Russia’s ambassador in Belgrade, Alexander Chepurin, was among the foreign envoys attending the presentation.
“The Cabinet lineup remains largely unchanged and I have great respect for some of the ministers I know personally, as good professionals I like to work with,” he said in an exclusive interview with Sputnik.
While some critics described Vucic’s new program as “unreal,” Alexander Chepurin said that the government relied on a solid majority in parliament and enjoyed the support of an overwhelming majority of Serbs.
“This is a government that is hard to manipulate, including from abroad. There are more divisions between various opposition parties than between the opposition and the government. I see good chances of constructive cooperation between the government and some opposition parties on particular issues,” Alexander Chepurin said.
He added that even though Belgrade remained committed to its desire to join the European Union, measures to speed up economic development and raise the living standards of the Serbian people remained a major priority, just like preserving the country’s territorial integrity and strengthening its regional and international status.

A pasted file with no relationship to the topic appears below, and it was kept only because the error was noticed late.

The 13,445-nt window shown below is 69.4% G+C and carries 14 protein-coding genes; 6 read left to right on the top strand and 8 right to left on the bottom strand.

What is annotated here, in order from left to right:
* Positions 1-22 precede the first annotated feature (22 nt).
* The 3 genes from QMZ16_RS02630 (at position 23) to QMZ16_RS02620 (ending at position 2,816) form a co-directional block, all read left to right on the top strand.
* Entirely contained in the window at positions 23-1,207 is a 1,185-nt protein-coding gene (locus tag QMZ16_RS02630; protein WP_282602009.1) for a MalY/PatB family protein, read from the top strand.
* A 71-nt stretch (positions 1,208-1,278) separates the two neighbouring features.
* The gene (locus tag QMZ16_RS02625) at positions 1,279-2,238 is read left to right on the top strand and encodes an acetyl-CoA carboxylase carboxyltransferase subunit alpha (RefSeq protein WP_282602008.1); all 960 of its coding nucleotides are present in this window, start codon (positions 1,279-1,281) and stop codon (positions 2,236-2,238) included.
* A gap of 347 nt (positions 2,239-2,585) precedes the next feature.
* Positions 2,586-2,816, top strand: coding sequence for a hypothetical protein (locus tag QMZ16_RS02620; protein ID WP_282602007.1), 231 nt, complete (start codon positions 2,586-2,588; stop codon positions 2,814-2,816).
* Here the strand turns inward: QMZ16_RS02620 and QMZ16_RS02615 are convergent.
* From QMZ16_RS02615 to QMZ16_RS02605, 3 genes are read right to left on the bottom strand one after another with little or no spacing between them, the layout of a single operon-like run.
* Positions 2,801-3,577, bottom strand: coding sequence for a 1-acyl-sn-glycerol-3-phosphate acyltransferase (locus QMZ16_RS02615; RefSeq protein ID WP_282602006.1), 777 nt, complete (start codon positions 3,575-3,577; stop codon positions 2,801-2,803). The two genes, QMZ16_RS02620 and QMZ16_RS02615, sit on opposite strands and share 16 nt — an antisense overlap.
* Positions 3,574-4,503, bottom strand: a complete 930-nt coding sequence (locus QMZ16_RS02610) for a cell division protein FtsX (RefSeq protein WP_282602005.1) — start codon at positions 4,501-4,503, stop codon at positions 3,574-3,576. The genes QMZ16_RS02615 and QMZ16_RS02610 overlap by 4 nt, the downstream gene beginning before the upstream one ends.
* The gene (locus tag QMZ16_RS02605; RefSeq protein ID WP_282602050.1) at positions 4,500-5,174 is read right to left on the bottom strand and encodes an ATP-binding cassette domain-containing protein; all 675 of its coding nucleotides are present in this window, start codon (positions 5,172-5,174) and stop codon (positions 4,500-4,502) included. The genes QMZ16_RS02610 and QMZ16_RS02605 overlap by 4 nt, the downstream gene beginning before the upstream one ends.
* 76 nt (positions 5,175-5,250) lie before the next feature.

He also underscored the importance of closer across-the-board cooperation between Serbia and Russia.
“Even though Russian agriculture is now on the rise, we will always need quality food imports from Serbia and other southern countries. We need to have a clear picture of what we are going to do in this respect over the next few years.”
When asked whether he was satisfied with official Serbian interest in relations with Russia, Alexander Chepurin said that Aleksandar Vucic mentioned Russia four times during his speech in parliament and all of them in a positive key.
The new Serbian government is seen by some as pro-Western. “First and foremost, the government should be pro-Serbian and stand up for the interests of Serbia.
It is also imperative that it not be anti-Russian, but I don’t think that a Serbian government can possibly be anti-Russian,” Chepurin emphasized.
Apart from socioeconomic issues, Aleksandar Vucic also focused on relations with Serbia’s neighbors, above all with the Republika Srpska, which is one of two constitutional and legal entities of Bosnia and Herzegovina.
“The Balkans is a very volatile region, a real powder keg. As for the Republika Srpska, there are many ethnic Serbs living there. Even though they live in different states, they are closely tied together and it is only natural that Belgrade cares for its compatriots no matter where they are, especially in Bosnia and Herzegovina,” Alexander Chepurin said.
When answering a question about media speculation about Vladimir Putin’s “role in the Cabinet formation in Serbia,” and about “the Russian man” in the Serbian government,” Alexander Chepurin said that he didn’t know anyone there who could say he is anti-Russian.
“What I know for sure, however, are people who have good feelings towards Russia and Putin. There can be some nuances here, of course, but we’ll be working with everyone,” Alexander Chepurin said in conclusion.